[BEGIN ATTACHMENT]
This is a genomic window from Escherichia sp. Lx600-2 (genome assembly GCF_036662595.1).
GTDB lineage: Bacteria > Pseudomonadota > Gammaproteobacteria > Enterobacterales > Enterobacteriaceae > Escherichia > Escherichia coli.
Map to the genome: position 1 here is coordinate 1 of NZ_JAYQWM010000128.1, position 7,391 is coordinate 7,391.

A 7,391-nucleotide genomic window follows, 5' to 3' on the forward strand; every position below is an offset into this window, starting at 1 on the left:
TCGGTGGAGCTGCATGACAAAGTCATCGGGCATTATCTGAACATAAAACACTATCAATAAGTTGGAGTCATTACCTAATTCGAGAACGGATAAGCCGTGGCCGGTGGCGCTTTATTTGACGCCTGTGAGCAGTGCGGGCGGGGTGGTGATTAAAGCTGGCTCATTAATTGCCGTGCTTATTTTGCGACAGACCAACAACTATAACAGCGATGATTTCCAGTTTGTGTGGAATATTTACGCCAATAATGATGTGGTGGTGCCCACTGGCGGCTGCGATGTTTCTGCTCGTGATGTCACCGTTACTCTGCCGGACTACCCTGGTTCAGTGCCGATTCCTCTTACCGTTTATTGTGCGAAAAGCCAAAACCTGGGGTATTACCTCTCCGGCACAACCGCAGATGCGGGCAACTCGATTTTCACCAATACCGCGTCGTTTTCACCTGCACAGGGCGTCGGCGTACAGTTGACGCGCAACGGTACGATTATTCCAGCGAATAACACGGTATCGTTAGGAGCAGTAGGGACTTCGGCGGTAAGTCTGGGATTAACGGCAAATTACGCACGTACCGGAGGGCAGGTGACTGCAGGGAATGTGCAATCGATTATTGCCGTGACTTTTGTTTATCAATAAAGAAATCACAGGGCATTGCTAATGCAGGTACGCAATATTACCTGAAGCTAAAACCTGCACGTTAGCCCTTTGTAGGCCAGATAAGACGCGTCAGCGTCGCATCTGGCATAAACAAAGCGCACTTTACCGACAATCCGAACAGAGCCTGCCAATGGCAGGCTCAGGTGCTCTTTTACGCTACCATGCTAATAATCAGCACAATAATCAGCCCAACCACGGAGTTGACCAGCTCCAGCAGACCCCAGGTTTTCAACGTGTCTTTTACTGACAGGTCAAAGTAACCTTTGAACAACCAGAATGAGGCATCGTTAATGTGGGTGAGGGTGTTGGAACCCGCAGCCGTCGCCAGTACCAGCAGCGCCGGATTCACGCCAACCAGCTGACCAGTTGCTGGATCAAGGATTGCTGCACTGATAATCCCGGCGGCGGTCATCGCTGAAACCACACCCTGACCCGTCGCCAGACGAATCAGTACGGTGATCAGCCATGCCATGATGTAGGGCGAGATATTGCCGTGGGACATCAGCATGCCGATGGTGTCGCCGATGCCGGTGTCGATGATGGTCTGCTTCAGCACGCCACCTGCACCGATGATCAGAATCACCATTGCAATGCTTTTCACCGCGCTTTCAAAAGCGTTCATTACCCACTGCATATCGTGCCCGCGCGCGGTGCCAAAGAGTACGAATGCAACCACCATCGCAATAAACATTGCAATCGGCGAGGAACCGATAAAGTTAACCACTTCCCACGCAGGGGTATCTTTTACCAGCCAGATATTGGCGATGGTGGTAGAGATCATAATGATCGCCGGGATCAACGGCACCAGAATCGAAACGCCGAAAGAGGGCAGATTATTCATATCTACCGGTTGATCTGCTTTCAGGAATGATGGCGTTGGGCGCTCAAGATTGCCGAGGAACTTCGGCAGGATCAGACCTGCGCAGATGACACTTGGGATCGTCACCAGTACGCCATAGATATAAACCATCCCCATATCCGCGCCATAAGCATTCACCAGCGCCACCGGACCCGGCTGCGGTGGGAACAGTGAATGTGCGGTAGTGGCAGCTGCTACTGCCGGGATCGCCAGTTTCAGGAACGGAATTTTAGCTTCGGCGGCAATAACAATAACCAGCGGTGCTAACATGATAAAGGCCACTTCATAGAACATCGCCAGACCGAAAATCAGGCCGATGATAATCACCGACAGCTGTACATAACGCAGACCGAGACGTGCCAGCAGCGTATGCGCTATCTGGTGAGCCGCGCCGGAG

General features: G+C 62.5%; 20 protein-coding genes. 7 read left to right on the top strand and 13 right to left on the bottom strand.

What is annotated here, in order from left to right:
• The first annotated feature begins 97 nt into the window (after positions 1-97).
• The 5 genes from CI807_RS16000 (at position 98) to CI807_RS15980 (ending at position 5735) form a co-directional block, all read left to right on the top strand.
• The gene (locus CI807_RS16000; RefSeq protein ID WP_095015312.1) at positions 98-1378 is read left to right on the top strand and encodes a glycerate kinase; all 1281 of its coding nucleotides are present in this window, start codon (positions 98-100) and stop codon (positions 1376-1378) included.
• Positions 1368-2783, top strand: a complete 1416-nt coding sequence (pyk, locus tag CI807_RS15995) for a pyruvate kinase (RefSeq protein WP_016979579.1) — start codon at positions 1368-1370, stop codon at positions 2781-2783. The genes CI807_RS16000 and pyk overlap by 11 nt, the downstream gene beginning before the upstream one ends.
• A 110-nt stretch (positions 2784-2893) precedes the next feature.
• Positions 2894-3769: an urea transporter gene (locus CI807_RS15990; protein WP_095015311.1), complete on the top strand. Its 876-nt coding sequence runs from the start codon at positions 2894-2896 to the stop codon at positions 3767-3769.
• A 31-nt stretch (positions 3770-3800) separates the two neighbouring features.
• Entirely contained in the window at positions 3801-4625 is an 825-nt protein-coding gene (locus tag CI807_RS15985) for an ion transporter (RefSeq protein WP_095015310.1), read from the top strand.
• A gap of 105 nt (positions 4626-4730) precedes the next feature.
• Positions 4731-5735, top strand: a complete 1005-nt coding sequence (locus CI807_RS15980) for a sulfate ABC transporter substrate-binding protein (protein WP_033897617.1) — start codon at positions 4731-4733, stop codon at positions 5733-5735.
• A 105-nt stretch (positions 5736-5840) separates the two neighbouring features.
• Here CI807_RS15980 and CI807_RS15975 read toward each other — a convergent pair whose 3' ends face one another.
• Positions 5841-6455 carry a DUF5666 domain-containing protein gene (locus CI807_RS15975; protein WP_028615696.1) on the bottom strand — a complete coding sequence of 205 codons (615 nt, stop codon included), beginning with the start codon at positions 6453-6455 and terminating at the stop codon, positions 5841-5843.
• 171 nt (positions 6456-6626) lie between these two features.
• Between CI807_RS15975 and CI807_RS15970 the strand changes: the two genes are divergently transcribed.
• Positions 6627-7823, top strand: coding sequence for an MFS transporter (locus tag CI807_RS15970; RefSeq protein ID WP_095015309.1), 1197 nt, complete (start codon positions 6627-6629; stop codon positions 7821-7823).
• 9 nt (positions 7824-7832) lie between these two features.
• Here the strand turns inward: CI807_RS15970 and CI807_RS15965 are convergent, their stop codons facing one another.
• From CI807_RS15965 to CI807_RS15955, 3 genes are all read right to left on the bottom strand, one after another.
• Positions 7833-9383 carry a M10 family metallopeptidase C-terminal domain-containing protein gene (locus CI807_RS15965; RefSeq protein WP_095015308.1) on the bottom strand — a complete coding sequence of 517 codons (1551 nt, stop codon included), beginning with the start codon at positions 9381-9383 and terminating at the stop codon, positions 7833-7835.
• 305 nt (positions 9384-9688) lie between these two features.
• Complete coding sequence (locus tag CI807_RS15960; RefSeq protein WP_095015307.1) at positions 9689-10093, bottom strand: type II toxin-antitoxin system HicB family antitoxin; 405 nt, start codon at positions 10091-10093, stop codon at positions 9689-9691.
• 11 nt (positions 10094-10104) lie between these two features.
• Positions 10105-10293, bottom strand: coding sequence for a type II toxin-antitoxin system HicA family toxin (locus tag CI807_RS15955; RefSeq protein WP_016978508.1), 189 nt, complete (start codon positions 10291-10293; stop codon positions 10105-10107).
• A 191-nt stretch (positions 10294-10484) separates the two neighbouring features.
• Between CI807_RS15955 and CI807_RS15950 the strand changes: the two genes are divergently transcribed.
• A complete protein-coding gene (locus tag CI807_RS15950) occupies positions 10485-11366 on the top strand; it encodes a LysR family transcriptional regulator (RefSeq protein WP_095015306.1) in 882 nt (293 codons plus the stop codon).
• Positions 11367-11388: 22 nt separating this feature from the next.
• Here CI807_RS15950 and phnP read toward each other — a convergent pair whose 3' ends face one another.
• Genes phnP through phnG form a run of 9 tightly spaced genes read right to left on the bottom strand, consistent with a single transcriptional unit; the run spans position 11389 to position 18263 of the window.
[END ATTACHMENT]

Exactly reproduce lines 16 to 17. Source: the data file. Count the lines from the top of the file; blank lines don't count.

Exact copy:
• A gap of 105 nt (positions 4626-4730) precedes the next feature.
• Positions 4731-5735, top strand: a complete 1005-nt coding sequence (locus CI807_RS15980) for a sulfate ABC transporter substrate-binding protein (protein WP_033897617.1) — start codon at positions 4731-4733, stop codon at positions 5733-5735.